Welcome to the 563rd Critical Care Reviews Newsletter, bringing you the best critical care research and open access articles from across the medical literature over the past seven days.
The highlights of this week's edition are randomised controlled trials comparing helmet NIV with usual respiratory support in patients with COVID-19 related acute hypoxemic respiratory failure & operative with nonoperative treatment of acute unstable chest wall injuries; systematic reviews and meta analyses on automatic tube compensation during spontaneous breathing trials & antiseptic barrier caps to prevent central line-associated bloodstream infections; and observational studies on muscle protein synthesis after protein administration in critical illness & the mortality of patients with hospital-onset sepsis in hospitals with all-day and non-all-day rapid response teams.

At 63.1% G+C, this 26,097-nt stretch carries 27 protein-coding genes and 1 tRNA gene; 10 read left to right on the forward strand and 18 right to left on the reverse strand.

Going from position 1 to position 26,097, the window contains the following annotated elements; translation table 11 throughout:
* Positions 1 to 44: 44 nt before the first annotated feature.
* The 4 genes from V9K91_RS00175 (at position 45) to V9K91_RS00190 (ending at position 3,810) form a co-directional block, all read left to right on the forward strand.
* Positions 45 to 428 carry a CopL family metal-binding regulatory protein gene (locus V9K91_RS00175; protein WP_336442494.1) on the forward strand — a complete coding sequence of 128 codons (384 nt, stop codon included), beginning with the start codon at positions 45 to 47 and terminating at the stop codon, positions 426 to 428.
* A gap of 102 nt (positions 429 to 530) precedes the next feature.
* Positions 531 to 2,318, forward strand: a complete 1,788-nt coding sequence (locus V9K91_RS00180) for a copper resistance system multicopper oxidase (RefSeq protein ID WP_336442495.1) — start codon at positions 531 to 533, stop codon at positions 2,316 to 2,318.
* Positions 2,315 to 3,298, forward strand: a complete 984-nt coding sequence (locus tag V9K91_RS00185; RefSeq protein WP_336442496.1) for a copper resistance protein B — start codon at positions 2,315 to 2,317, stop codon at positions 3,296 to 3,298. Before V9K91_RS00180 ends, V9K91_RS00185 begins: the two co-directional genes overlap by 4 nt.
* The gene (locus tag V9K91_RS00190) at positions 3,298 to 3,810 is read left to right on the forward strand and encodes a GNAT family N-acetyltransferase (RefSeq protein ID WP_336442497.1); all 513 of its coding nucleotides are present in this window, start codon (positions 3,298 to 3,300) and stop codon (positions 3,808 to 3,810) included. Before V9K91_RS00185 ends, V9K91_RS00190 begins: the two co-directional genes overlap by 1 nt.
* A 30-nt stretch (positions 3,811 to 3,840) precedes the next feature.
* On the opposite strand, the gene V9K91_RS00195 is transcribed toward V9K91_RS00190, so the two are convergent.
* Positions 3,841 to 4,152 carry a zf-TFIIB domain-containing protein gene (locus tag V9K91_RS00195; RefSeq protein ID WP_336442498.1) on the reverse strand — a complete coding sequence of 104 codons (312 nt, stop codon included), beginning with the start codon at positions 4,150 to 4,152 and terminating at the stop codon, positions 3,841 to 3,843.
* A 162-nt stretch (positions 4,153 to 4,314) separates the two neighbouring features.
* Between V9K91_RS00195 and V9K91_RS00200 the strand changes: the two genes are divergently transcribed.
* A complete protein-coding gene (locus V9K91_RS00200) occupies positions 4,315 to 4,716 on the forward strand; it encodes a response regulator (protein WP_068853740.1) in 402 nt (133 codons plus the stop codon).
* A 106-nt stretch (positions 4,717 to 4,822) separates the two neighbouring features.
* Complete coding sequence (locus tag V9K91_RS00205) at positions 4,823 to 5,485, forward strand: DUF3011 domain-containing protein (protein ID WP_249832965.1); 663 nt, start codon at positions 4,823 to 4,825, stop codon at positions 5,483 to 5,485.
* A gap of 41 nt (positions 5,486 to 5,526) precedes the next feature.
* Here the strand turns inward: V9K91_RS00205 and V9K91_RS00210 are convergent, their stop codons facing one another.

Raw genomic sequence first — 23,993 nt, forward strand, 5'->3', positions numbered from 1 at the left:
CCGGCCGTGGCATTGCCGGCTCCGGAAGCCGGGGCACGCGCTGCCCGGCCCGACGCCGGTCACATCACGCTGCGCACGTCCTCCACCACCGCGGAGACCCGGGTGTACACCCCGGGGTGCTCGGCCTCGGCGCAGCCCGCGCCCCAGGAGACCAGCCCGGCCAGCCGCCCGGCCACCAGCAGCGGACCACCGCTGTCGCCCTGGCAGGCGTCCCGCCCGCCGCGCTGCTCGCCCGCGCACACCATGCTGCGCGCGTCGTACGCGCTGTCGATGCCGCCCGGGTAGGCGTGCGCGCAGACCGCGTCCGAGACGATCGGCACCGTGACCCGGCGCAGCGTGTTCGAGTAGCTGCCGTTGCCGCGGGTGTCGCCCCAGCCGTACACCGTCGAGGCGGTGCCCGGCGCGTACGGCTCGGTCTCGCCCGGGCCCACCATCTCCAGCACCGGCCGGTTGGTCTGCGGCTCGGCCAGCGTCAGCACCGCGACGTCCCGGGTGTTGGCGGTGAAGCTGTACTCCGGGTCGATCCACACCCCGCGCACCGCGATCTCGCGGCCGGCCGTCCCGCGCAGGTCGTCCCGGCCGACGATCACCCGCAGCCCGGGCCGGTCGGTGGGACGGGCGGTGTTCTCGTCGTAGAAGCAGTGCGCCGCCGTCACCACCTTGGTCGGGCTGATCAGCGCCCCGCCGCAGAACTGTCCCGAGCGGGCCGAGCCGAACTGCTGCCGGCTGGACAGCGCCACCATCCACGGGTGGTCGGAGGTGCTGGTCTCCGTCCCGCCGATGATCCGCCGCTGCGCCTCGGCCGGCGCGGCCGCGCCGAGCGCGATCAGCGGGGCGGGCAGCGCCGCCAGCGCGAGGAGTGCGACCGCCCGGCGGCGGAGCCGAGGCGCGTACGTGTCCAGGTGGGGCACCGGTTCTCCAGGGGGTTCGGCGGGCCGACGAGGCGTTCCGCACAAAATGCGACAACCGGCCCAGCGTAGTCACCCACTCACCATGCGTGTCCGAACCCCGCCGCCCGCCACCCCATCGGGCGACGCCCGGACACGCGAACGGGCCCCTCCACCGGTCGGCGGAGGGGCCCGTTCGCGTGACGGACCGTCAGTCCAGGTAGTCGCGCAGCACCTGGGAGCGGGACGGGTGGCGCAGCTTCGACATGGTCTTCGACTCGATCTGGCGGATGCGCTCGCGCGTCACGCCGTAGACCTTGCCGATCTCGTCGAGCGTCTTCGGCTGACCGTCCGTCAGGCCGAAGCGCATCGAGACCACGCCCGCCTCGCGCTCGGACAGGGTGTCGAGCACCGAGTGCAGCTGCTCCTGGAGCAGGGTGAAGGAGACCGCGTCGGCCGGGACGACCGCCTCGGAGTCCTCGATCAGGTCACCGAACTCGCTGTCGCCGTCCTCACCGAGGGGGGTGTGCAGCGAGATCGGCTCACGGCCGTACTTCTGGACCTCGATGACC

There are also guidelines on convalescent plasma use for COVID-19 & antithrombotic treatment in COVID-19; two narrative reviews on the limits of acute anemia & a physiologic approach to red blood cell transfusion in non-bleeding critically ill patients; editorials on protecting the acutely injured lung & bleeding and thrombotic issues during ECMO; and commentaries on brain tissue oxygen tension and awake prone positioning.
If you only have time to read one review article this week, try this one on the diagnosis of fluid overload.
We're delighted to announce our next livestream will be the results presentation of the PILOT trial, a 2,250-patient cluster-randomized cluster-crossover trial comparing a lower SpO2 target (90%; range 88-92%), an intermediate SpO2 target (94%; range 92-96%), and a higher SpO2 target (98%; range 96-100%) with regard to the outcome of days alive and free of invasive mechanical ventilation. As usual, this will be a full, free livestream including results, independent editorial, viewers questions and expert panel discussion. It is scheduled to start at 20:00 UTC+1. More details will follow over the coming days.
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I hope you find this newsletter useful.
Until next week